The official Newberry blog investigating the library’s collection and highlighting the users and staff who help bring it to life every day.
Every election season, it’s easy to think that the current one must be the most dramatic and controversial. Here at the Newberry, our collection constantly reminds us of the turmoil of the generations that came before.
One of these reminders relates to the contentious 1968 election that gave the Republican nominee, Richard Nixon, his first term in the White House. The library has a wealth of material on the turbulent 1968 Democratic National Convention (DNC) in Chicago, thanks in part to our collection of personal papers from Jack Mabley, a reporter who covered the DNC for Chicago’s American and amassed a trove of materials as part of his research.
Running up to the 1968 convention, President Johnson was the presumptive Democratic nominee, but division within the party and fierce opposition to the Vietnam War undid his candidacy. The convention was full of uncertainty, but was certainly going to attract anti-war protests. Groups of activists—both violent and non-violent—planned to take a stand at the convention. The Youth International Party—known as “Yippies”—were planning a full-on festival to accompany their non-violent protests. On March 26, 1968—five months before the DNC—they formally applied to the City of Chicago for permits to use Grant Park during the convention.
The Yippies’ application was rejected, and so they re-located to Lincoln Park. The “Yippie Map of Lincoln Park,” a piece of ephemera that Jack Mabley collected, reveals a carefully layed-out schedule and organized festival to take place August 20-30—with non-violent self-defense training, music, and workshops on “drug problems, underground communications, how to live free, guerrilla theater, draft resistance, communes, etc.” Regarding plans for August 28, the day the Democratic nomination was scheduled to take place, the Yippies were short: “Plans to be announced at a later date.”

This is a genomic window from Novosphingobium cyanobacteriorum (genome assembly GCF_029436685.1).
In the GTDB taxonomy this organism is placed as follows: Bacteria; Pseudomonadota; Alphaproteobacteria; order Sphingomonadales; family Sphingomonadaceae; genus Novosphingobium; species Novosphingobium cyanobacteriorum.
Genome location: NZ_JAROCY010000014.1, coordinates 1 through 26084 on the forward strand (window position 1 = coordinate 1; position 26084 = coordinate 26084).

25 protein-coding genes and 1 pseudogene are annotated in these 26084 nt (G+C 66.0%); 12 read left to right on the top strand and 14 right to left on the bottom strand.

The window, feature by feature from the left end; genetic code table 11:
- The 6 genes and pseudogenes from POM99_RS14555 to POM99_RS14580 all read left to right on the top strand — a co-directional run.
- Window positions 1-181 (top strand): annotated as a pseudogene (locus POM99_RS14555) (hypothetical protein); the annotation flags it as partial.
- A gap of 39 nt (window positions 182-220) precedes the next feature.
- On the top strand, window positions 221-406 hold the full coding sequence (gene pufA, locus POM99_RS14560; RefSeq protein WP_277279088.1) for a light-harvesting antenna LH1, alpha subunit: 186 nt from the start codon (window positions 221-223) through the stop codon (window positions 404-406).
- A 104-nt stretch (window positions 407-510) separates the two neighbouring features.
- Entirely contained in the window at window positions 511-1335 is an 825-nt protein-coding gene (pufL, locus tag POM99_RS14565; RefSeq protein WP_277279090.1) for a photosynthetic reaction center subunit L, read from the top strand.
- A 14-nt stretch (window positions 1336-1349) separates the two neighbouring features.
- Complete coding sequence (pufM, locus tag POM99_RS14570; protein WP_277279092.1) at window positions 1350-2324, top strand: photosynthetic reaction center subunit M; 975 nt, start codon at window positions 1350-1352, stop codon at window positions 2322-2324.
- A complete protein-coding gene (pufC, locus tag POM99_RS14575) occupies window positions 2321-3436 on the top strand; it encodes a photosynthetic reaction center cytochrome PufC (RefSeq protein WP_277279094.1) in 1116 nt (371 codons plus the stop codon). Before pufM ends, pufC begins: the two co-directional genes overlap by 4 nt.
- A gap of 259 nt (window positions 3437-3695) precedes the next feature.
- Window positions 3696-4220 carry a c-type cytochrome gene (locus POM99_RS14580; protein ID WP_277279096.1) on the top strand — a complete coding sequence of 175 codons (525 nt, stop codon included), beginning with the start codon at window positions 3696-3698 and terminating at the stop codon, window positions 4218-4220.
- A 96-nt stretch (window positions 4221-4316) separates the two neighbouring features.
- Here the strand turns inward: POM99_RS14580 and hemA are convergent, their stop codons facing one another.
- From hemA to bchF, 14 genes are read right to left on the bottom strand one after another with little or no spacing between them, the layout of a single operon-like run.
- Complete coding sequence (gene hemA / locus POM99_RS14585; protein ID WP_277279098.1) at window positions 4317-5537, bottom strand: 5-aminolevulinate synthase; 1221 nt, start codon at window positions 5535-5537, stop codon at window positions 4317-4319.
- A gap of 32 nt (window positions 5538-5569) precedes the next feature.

The unfolding of the convention, of course, was more turbulent than the Yippies had imagined. In spite of all the careful planning and attempts to gain overnight permits for park use, the protesters and police clashed from the first day of the festival. Even a pig (named “Pigasus”), whom the Yippies farcically nominated for president, was jailed on August 23, as the police exhaustively attempted to thwart the Yippies’ plans, clear the park after the 11 pm curfew, and prevent the activists from entering the Loop or the convention amphitheater.
Myriad groups of militant activists and non-violent protesters blended together, and confrontations with police escalated into all-out rioting. (During and after the conflict, protesters and city officials blamed each other for the violence—with police claiming the protesters were violent and protesters claiming police violated their rights and attacked first; both sides of the story can be found in Mabley’s files.)
The context and impact of the riots and the convention are important to consider, with Nixon, the Republican candidate, ultimately winning the presidency. The outcome was predicted by the likes of Mabley and other reporters, as well as by California Governor Ronald Reagan: in a newspaper clipping Mabley collected, the future president predicts victory for Nixon if the GOP “sticks together.”
By Jamie Waters, Communications Coordinator at the Newberry